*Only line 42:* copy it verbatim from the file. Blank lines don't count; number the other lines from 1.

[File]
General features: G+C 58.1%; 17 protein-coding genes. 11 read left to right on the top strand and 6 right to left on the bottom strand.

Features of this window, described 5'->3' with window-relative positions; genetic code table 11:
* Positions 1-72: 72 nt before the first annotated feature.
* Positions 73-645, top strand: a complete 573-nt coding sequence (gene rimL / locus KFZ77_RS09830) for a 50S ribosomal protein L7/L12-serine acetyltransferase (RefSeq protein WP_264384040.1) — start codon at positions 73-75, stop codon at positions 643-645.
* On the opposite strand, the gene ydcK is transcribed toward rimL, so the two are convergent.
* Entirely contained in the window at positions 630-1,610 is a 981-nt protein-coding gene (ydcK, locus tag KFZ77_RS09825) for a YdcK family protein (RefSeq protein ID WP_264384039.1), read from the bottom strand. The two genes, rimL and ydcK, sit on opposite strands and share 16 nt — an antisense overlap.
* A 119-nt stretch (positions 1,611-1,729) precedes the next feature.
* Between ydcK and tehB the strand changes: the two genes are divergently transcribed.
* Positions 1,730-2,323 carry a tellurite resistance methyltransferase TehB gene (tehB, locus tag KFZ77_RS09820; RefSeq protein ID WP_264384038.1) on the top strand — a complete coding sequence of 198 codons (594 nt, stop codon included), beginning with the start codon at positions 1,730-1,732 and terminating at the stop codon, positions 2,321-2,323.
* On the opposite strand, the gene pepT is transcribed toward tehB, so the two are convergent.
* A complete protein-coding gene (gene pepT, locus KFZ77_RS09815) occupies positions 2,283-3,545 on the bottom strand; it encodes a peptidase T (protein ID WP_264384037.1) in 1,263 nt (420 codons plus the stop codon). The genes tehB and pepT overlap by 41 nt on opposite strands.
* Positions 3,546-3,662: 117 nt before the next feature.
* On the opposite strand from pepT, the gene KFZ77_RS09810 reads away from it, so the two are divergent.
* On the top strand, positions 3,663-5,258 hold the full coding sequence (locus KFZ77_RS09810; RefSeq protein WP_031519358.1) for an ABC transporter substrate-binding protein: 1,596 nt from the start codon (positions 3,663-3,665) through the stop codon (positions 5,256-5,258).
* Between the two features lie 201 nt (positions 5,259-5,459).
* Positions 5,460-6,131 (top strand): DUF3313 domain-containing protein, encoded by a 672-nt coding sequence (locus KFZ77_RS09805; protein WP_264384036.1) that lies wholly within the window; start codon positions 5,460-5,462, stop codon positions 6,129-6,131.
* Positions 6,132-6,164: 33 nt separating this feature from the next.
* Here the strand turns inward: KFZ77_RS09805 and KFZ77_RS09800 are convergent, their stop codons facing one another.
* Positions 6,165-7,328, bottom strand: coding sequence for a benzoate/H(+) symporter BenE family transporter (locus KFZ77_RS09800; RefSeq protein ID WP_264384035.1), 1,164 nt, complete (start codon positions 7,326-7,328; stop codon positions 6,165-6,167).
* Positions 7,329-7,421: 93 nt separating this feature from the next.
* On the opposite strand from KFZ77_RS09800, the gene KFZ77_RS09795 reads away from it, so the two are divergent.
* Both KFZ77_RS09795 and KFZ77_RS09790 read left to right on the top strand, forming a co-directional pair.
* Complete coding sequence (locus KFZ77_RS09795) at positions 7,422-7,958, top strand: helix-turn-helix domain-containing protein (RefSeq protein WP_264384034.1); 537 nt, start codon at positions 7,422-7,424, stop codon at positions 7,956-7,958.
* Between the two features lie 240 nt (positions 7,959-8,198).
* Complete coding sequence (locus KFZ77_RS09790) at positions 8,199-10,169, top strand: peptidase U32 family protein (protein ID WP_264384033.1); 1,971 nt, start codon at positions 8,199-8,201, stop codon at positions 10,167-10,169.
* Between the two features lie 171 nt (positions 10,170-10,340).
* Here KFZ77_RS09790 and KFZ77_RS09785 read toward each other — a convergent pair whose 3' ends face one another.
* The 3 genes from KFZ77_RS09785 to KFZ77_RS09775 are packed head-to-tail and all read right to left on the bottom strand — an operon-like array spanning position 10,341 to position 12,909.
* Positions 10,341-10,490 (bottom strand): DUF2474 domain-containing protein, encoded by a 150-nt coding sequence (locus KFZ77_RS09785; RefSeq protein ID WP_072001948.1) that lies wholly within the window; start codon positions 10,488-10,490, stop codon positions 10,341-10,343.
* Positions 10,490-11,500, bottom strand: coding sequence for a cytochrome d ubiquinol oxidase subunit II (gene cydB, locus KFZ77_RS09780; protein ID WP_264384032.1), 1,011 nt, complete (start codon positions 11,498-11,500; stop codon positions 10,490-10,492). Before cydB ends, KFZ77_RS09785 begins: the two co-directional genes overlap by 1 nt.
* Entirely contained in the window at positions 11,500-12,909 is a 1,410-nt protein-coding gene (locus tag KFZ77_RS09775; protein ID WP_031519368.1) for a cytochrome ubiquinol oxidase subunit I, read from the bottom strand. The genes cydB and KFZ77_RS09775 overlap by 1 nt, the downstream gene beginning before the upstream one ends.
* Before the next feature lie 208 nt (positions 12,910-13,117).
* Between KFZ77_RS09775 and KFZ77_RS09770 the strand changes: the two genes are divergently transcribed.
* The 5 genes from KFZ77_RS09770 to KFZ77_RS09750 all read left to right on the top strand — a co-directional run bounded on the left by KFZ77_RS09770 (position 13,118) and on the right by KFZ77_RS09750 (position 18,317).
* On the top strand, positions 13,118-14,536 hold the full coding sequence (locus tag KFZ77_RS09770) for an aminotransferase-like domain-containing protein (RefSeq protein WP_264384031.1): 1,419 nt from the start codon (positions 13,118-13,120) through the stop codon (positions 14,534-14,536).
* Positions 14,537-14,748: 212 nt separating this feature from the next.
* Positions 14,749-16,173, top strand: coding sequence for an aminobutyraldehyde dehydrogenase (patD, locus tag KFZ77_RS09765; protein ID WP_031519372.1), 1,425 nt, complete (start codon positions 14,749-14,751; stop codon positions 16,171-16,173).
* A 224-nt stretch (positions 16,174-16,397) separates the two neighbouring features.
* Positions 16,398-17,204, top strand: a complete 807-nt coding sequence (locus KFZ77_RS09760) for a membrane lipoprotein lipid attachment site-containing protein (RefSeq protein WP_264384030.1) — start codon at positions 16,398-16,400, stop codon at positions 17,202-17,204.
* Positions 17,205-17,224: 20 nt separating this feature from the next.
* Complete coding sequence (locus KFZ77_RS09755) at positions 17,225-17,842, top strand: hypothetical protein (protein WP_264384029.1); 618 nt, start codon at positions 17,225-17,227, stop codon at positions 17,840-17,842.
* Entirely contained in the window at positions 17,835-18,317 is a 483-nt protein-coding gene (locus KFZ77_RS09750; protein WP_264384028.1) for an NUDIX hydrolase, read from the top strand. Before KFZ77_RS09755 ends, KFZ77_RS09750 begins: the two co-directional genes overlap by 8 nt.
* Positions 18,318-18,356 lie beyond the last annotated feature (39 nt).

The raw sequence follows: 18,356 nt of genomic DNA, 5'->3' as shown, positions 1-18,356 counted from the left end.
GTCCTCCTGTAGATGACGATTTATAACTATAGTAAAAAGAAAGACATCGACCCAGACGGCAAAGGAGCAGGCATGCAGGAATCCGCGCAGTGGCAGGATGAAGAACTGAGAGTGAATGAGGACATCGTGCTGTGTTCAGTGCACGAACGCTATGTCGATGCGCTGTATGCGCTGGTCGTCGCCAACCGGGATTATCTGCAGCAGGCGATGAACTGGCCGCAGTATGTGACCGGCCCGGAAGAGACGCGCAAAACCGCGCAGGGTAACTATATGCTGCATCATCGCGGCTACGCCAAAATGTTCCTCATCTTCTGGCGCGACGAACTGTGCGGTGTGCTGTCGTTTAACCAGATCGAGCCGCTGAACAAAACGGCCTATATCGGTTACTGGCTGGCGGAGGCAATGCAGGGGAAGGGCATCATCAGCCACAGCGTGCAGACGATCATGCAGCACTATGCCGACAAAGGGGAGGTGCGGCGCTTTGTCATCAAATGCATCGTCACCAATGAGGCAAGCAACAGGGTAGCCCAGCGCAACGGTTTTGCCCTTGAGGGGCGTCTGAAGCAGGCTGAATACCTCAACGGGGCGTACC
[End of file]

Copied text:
* Entirely contained in the window at positions 17,835-18,317 is a 483-nt protein-coding gene (locus KFZ77_RS09750; protein WP_264384028.1) for an NUDIX hydrolase, read from the top strand. Before KFZ77_RS09755 ends, KFZ77_RS09750 begins: the two co-directional genes overlap by 8 nt.